In the birthplace of Australia’s land rights movement, there’s been a big step towards reconciliation

Gurindji traditional owners have been granted native title rights to the historic Northern Territory Wave Hill station, the birthplace of Australia’s Aboriginal land rights movement.

Paddy Doolak was among more than 200 Indigenous stockmen who walked off Wave Hill station in 1966, in protest over poor pay and conditions and their land dispossession.

His native title rights to 5000 square kilometres of the station, 780 kilometres south of Darwin, have now been recognised by the Federal Court.

The native title rights of the families of the other Indigenous landowners who followed Gurindji leader Vincent Lingiari in the walk-off have also been recognised.

“I was born here, walked off from here,” Mr Doolak said.

“In the early days, we were working for no money.”

A photo of Indigenous man Paddy Doolak sitting on the ground with the old Wave Hill station in the background.
Native title holder Paddy Doolak walked off the station in 1966.(ABC News: Michael Franchi)

Determination secures negotiating power

The Gurindji people were promised their land back in 1975 when then-Prime Minister Gough Whitlam poured soil from the station into Mr Lingiari’s hand.

But they only gained a pastoral lease with grazing rights to part of the station in that year, and land rights to another 3000 square kilometres — which became the Daguragu Land Trust — in 1986.

Justice Richard White travelled to the site of the ruined Wave Hill station homestead to formally recognise the Gurindji families’ rights to the rest of the land.

“I think all of us here today would recognise that this is a particularly special determination of native title,” he said.

“We’re not returning land.

“What we’re doing is recognising that the Jamangku, Japuwuny, Parlakuna-Parkinykarni and Yilyilyimawu land-holding groups have had interests in this land at least from the time of European settlement, probably for millennia.”

A dying tree next to the remains of the old Wave Hill homestead at Jinbarak near Kalkarindji.
The remains of the old Wave Hill station homestead.(ABC News: Michael Franchi)

The Central Land Council said the key reason for the native title application was to give traditional owners the right to negotiate royalties for compensation from resources companies given permission to explore the area by the Northern Territory Government.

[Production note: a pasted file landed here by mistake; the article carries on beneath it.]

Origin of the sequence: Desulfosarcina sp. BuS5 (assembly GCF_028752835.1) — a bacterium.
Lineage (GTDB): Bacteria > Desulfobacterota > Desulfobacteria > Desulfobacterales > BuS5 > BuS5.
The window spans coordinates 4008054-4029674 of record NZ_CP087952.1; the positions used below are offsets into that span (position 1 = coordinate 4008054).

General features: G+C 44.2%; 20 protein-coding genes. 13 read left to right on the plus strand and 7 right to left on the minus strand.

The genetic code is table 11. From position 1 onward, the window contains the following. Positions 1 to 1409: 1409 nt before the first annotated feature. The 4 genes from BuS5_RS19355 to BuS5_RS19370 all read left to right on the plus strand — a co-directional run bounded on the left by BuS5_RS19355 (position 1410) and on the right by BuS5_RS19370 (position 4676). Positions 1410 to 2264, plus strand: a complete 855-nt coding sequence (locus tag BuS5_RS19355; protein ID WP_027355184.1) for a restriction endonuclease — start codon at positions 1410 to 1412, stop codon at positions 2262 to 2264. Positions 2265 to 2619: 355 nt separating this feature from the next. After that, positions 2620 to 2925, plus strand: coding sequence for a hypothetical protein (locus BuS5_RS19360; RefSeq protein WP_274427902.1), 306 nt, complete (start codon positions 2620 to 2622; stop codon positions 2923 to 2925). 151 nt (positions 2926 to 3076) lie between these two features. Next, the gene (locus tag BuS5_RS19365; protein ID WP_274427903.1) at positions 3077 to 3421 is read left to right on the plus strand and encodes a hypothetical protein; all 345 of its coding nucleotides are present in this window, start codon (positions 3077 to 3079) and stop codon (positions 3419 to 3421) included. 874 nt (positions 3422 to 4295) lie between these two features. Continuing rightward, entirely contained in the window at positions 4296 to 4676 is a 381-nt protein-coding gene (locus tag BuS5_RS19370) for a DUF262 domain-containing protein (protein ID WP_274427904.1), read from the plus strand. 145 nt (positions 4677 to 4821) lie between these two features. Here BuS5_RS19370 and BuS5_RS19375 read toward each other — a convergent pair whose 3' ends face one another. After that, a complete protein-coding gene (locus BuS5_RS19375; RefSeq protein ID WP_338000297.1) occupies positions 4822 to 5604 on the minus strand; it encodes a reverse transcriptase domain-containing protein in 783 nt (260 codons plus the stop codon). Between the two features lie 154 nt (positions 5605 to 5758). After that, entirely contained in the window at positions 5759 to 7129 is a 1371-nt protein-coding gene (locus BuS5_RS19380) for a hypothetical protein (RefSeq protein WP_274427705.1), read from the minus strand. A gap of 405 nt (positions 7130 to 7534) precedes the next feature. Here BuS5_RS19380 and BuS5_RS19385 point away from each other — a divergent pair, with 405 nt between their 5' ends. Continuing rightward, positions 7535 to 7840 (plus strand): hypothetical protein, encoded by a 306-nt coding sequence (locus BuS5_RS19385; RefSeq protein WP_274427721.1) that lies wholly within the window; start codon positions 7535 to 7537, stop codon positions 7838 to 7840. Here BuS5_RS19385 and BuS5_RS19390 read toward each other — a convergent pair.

Hopes Indigenous enterprise will grow

Stockman and native title holder Matthew Algy said he was pleased the court’s determination would now give Gurindji people the power to negotiate for royalties.

“I’m really proud because this Wave Hill walk-off started everything for the land rights,” he said.

A photo of Indigenous man Matthew Algy sitting on country near Kalkarindji. Photo taken 8 August 2020.
Native title holder Matthew Algy says the ruling will enable Indigenous people to negotiate for resources royalties.(ABC News: Michael Franchi)

He said he hoped some people in the nearby communities of Kalkarindji and Daguragu would use some of their royalties to set up their own enterprises.

“I reckon it’s a good thing if they build up a little business with the royalty money, but it depends on how you want to use the money for your own land.”

Mr Lingiari’s granddaughter, Lisa Smiler, said the late land rights activist would be very proud.

“I am so proud to be a granddaughter of Vincent Lingiari; it makes me feel so proud that I am here today,” she said.

“It brings so many memories back for my family and our ancestors that walked off in 1966.”

A photo of Indigenous woman Lisa Smiler leaning on a tree near Kalkarindji.
Lisa Smiler says her grandfather, Vincent Lingiari, would be very proud.(ABC News: Michael Franchi)

‘Good for our future in Australia’

Justice White told the crowd listening to his court determination that he was proud this was Australia’s 501st native title determination.

Wave Hill walk-off veteran and retired stockman Jimmy Wavehill said he felt the determination was a significant step towards reconciliation.

“We gave them our time, and then we had to walk off the station, but we don’t mind,” he said.

“I’m looking forward, and you guys, ladies and gentlemen, make me real proud, and real happy with you mob.

“We are all still friends together, [this is] good for our future in Australia.”

A close-up portrait of Indigenous man Jimmy Wavehill.
Wave Hill walk-off veteran Jimmy Wavehill welcomes the determination.(ABC News: Michael Franchi)

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